A Banbury businessman has won a $120,000 commitment from Google in his bid to help find stem cell donors for mixed-race leukaemia victims.
John Hones, managing director of 8Digital, says Banbury has a large and growing number of mixed race people and he has put out an appeal to them to go through an easy saliva test to see if they could help save another’s life.
Mr Hones, who lives in Banbury and is married to Nick and has two daughters, said he was moved to promote the cause after hearing about four-year-old Anglo-Caribbean boy Tommy Simpson – son of a London firefighter – who is in hospital fighting myeloid leukaemia.
“I was recently sent some information on the Match4Tommy campaign which is raising awareness about Tommy, who has less than a 20 per cent chance of finding a donor because of his mixed race heritage.
“In January he was diagnosed with acute myeloid leukaemia after being admitted to Great Ormond Street hospital a few days before Christmas. He has been there ever since.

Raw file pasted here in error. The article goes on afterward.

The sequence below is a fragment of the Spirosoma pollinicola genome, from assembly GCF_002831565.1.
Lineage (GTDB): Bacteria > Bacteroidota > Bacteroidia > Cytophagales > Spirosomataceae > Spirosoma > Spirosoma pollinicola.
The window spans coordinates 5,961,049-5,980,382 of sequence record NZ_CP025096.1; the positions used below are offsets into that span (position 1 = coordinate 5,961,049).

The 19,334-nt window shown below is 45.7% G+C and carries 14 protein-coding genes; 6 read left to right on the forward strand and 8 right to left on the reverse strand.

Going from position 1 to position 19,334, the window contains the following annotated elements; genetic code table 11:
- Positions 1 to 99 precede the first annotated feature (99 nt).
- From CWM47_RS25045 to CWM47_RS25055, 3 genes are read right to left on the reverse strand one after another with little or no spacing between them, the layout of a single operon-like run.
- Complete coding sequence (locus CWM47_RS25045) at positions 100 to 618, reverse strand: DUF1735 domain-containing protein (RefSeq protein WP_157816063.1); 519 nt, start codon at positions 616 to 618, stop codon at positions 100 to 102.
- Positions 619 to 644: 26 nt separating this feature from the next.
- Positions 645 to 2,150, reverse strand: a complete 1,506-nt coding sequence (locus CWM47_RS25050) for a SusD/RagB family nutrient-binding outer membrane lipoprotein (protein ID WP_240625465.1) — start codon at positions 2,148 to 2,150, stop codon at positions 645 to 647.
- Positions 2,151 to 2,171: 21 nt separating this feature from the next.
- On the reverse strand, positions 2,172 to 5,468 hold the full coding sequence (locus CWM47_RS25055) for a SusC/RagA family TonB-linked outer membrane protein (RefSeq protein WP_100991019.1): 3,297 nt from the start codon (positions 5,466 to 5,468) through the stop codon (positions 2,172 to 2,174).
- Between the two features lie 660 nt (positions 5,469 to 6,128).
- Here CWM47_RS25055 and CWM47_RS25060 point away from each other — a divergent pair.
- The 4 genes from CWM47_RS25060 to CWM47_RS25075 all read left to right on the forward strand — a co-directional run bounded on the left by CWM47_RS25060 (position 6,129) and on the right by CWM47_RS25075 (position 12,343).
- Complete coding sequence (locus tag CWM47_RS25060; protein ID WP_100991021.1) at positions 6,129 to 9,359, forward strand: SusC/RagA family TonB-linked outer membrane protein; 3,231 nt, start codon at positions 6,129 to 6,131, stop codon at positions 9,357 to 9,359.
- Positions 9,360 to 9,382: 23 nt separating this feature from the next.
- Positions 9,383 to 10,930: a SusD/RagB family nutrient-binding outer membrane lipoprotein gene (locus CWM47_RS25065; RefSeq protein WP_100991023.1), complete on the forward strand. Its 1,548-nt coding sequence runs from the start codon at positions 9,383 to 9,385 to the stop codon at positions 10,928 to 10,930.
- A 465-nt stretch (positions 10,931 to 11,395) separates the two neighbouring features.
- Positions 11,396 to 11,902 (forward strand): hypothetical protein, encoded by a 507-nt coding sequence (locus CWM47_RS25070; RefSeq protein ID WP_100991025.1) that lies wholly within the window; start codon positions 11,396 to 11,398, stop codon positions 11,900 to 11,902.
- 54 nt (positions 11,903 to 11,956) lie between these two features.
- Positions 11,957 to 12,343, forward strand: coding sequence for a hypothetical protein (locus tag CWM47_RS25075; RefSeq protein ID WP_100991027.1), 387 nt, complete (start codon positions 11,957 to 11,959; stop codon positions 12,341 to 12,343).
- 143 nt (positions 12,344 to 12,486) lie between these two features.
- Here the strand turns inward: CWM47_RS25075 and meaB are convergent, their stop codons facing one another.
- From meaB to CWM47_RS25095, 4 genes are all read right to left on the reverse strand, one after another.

“I am mixed race and know there are a lot of mixed race people in Banbury who could be affected. I wasn’t aware of how complex finding a suitable donor is.”
Mr Hones called the African Caribbean Leukaemia Trust (ACLT) which is heading up the campaign and volunteered 8-Digital’s online marketing services to raise awareness about the need for volunteers.
“As we are an official Google partner I decided to give them a call to see if they would help and they have confirmed they have agreed to contribute up to $120,000 (£85,000) in aid grants to help promote the cause.
“We’re also running ad campaigns on Facebook and Instagram and using our digital expertise to get the message out via other online networks.”
Tommy’s parents have launched an urgent appeal to find Tommy a potential lifesaving stem cell donor to save his life.
Tommy’s mixed heritage makes it extremely hard to find a donor as matching stem cell tissue types are inherited.
Mixed race people like Tommy have less than a 20 per cent chance of finding an unrelated match, as do individuals who are black or from a minority ethnic background. Only three per cent of donors on the UK stem cell register are mixed race, making Tommy’s chances of finding an unrelated donor extremely difficult. He is an only child.
Extended family members were tested but a suitable match was not found. For more information on the #Match4Tommy or becoming a donor call ACLT on 020 3757 7700 or visit aclt.org.